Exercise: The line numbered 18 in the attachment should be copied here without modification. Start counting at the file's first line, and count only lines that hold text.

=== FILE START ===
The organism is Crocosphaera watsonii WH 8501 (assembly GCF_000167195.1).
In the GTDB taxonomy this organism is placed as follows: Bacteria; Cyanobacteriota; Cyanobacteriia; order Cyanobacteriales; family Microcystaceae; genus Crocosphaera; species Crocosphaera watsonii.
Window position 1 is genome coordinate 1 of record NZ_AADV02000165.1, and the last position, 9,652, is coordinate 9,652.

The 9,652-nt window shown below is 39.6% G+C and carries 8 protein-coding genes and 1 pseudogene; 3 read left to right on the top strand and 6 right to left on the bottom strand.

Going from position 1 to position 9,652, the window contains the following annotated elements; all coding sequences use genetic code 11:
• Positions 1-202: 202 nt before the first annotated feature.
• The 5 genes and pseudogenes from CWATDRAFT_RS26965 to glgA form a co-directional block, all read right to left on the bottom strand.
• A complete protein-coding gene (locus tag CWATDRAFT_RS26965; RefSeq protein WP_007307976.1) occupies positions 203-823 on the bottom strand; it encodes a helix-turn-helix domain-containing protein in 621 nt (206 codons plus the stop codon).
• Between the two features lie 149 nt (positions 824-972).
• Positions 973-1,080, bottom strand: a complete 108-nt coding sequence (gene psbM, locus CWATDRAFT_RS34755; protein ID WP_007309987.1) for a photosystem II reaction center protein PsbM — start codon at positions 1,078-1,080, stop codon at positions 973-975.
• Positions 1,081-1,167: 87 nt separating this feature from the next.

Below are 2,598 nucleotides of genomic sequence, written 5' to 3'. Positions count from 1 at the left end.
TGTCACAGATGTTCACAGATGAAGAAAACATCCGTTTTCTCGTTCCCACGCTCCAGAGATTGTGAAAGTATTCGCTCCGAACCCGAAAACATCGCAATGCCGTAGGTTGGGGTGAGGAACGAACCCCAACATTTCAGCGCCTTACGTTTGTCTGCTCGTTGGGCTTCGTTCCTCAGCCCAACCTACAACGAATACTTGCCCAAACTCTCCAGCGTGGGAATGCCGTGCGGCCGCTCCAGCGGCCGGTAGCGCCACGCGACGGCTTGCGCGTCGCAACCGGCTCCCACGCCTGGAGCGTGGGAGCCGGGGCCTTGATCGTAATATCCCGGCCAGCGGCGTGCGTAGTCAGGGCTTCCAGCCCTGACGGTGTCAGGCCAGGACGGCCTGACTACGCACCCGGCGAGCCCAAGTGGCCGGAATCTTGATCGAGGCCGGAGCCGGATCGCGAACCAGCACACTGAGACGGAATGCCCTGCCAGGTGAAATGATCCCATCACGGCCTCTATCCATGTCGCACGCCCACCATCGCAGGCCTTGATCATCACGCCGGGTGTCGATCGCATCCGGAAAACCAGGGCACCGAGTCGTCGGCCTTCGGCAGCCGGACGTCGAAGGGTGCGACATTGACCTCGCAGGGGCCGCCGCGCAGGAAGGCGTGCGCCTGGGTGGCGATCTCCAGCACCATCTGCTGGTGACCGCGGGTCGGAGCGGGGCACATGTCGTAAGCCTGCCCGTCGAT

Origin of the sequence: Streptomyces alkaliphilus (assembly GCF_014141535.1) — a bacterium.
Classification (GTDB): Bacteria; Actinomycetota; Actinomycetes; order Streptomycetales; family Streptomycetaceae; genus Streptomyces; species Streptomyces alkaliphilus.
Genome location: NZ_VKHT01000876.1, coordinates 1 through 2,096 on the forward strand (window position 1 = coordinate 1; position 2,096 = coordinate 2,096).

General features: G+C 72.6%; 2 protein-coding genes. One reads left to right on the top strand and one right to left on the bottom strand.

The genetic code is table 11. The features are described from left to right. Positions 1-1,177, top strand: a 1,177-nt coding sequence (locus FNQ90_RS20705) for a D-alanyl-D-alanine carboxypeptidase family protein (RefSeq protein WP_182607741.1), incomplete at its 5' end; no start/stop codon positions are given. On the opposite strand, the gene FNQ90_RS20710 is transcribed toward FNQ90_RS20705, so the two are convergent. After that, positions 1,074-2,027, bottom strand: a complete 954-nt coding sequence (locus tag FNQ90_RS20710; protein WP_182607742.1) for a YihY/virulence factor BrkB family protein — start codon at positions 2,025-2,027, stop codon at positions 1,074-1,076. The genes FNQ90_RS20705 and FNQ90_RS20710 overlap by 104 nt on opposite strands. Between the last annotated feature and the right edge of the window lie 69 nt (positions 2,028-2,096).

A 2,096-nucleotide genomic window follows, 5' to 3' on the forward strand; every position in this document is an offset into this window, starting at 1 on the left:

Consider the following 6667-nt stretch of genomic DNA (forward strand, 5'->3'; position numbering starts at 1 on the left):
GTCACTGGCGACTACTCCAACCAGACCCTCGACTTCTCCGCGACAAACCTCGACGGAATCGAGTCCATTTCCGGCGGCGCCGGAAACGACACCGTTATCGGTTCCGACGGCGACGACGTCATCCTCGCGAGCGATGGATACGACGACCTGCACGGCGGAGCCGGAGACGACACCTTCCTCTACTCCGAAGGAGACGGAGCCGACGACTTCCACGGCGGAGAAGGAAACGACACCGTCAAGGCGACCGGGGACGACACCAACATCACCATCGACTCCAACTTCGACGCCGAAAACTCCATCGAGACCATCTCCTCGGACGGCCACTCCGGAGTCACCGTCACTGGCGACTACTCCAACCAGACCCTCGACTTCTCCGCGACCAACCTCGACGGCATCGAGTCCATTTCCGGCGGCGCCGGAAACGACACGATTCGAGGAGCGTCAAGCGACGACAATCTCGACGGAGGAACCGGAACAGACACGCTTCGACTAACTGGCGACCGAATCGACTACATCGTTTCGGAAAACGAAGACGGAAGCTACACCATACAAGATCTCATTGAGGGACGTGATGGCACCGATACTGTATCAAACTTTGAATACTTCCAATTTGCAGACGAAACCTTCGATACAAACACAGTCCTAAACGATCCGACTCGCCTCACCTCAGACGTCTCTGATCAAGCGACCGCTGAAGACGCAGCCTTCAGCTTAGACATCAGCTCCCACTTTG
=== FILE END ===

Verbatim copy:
The genetic code is table 11. The features are described from left to right. Positions 1-1,177, top strand: a 1,177-nt coding sequence (locus FNQ90_RS20705) for a D-alanyl-D-alanine carboxypeptidase family protein (RefSeq protein WP_182607741.1), incomplete at its 5' end; no start/stop codon positions are given. On the opposite strand, the gene FNQ90_RS20710 is transcribed toward FNQ90_RS20705, so the two are convergent. After that, positions 1,074-2,027, bottom strand: a complete 954-nt coding sequence (locus tag FNQ90_RS20710; protein WP_182607742.1) for a YihY/virulence factor BrkB family protein — start codon at positions 2,025-2,027, stop codon at positions 1,074-1,076. The genes FNQ90_RS20705 and FNQ90_RS20710 overlap by 104 nt on opposite strands. Between the last annotated feature and the right edge of the window lie 69 nt (positions 2,028-2,096).